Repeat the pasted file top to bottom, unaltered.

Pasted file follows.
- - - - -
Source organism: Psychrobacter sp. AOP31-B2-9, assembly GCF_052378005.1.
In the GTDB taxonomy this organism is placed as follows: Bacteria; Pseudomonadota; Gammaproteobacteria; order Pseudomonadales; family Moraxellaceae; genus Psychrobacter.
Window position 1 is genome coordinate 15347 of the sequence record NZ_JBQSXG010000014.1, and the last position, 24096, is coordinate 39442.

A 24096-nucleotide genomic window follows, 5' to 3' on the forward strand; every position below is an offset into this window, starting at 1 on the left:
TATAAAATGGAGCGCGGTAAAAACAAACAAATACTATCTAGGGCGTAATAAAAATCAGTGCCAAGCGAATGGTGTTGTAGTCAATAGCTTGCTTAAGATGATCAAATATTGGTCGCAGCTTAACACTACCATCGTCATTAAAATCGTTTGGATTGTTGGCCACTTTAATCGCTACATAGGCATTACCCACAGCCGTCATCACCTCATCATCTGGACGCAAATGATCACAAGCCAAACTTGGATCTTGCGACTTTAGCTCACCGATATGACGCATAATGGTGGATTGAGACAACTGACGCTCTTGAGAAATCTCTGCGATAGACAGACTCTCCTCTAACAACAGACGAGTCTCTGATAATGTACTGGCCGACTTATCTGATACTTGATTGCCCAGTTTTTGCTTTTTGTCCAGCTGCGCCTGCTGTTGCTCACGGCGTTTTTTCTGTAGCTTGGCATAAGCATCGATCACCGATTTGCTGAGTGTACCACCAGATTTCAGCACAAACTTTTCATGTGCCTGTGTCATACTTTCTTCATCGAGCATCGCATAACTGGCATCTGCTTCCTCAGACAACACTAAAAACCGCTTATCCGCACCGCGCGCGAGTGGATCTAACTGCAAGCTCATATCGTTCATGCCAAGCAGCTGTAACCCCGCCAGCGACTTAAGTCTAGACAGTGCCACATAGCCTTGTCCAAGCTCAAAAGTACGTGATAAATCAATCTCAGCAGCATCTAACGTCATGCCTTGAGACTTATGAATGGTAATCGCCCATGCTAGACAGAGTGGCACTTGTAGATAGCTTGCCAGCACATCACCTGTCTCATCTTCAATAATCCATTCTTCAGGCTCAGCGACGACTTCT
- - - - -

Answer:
Source organism: Psychrobacter sp. AOP31-B2-9, assembly GCF_052378005.1.
In the GTDB taxonomy this organism is placed as follows: Bacteria; Pseudomonadota; Gammaproteobacteria; order Pseudomonadales; family Moraxellaceae; genus Psychrobacter.
Window position 1 is genome coordinate 15347 of the sequence record NZ_JBQSXG010000014.1, and the last position, 24096, is coordinate 39442.

A 24096-nucleotide genomic window follows, 5' to 3' on the forward strand; every position below is an offset into this window, starting at 1 on the left:
TATAAAATGGAGCGCGGTAAAAACAAACAAATACTATCTAGGGCGTAATAAAAATCAGTGCCAAGCGAATGGTGTTGTAGTCAATAGCTTGCTTAAGATGATCAAATATTGGTCGCAGCTTAACACTACCATCGTCATTAAAATCGTTTGGATTGTTGGCCACTTTAATCGCTACATAGGCATTACCCACAGCCGTCATCACCTCATCATCTGGACGCAAATGATCACAAGCCAAACTTGGATCTTGCGACTTTAGCTCACCGATATGACGCATAATGGTGGATTGAGACAACTGACGCTCTTGAGAAATCTCTGCGATAGACAGACTCTCCTCTAACAACAGACGAGTCTCTGATAATGTACTGGCCGACTTATCTGATACTTGATTGCCCAGTTTTTGCTTTTTGTCCAGCTGCGCCTGCTGTTGCTCACGGCGTTTTTTCTGTAGCTTGGCATAAGCATCGATCACCGATTTGCTGAGTGTACCACCAGATTTCAGCACAAACTTTTCATGTGCCTGTGTCATACTTTCTTCATCGAGCATCGCATAACTGGCATCTGCTTCCTCAGACAACACTAAAAACCGCTTATCCGCACCGCGCGCGAGTGGATCTAACTGCAAGCTCATATCGTTCATGCCAAGCAGCTGTAACCCCGCCAGCGACTTAAGTCTAGACAGTGCCACATAGCCTTGTCCAAGCTCAAAAGTACGTGATAAATCAATCTCAGCAGCATCTAACGTCATGCCTTGAGACTTATGAATGGTAATCGCCCATGCTAGACAGAGTGGCACTTGTAGATAGCTTGCCAGCACATCACCTGTCTCATCTTCAATAATCCATTCTTCAGGCTCAGCGACGACTTCT